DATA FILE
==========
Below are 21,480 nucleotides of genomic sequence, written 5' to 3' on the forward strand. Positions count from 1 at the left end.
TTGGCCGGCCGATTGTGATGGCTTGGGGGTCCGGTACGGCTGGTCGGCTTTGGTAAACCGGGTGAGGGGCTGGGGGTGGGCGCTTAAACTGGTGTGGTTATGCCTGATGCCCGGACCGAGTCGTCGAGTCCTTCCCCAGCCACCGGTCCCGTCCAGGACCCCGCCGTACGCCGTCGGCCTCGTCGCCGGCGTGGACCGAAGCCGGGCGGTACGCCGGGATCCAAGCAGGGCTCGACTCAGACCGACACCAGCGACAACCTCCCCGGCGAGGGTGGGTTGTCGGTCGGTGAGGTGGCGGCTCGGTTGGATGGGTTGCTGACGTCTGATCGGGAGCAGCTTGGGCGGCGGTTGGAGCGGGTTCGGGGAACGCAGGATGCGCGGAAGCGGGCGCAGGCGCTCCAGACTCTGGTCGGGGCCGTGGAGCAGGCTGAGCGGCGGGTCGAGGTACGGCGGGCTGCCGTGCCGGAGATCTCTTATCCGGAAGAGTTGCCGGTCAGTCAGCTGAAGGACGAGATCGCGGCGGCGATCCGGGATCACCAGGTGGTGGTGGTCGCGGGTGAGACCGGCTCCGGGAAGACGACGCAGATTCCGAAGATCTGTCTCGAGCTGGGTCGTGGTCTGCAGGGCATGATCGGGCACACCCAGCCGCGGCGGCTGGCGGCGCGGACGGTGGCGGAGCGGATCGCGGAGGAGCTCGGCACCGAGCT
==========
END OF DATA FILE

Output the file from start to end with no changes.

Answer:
Below are 21,480 nucleotides of genomic sequence, written 5' to 3' on the forward strand. Positions count from 1 at the left end.
TTGGCCGGCCGATTGTGATGGCTTGGGGGTCCGGTACGGCTGGTCGGCTTTGGTAAACCGGGTGAGGGGCTGGGGGTGGGCGCTTAAACTGGTGTGGTTATGCCTGATGCCCGGACCGAGTCGTCGAGTCCTTCCCCAGCCACCGGTCCCGTCCAGGACCCCGCCGTACGCCGTCGGCCTCGTCGCCGGCGTGGACCGAAGCCGGGCGGTACGCCGGGATCCAAGCAGGGCTCGACTCAGACCGACACCAGCGACAACCTCCCCGGCGAGGGTGGGTTGTCGGTCGGTGAGGTGGCGGCTCGGTTGGATGGGTTGCTGACGTCTGATCGGGAGCAGCTTGGGCGGCGGTTGGAGCGGGTTCGGGGAACGCAGGATGCGCGGAAGCGGGCGCAGGCGCTCCAGACTCTGGTCGGGGCCGTGGAGCAGGCTGAGCGGCGGGTCGAGGTACGGCGGGCTGCCGTGCCGGAGATCTCTTATCCGGAAGAGTTGCCGGTCAGTCAGCTGAAGGACGAGATCGCGGCGGCGATCCGGGATCACCAGGTGGTGGTGGTCGCGGGTGAGACCGGCTCCGGGAAGACGACGCAGATTCCGAAGATCTGTCTCGAGCTGGGTCGTGGTCTGCAGGGCATGATCGGGCACACCCAGCCGCGGCGGCTGGCGGCGCGGACGGTGGCGGAGCGGATCGCGGAGGAGCTCGGCACCGAGCT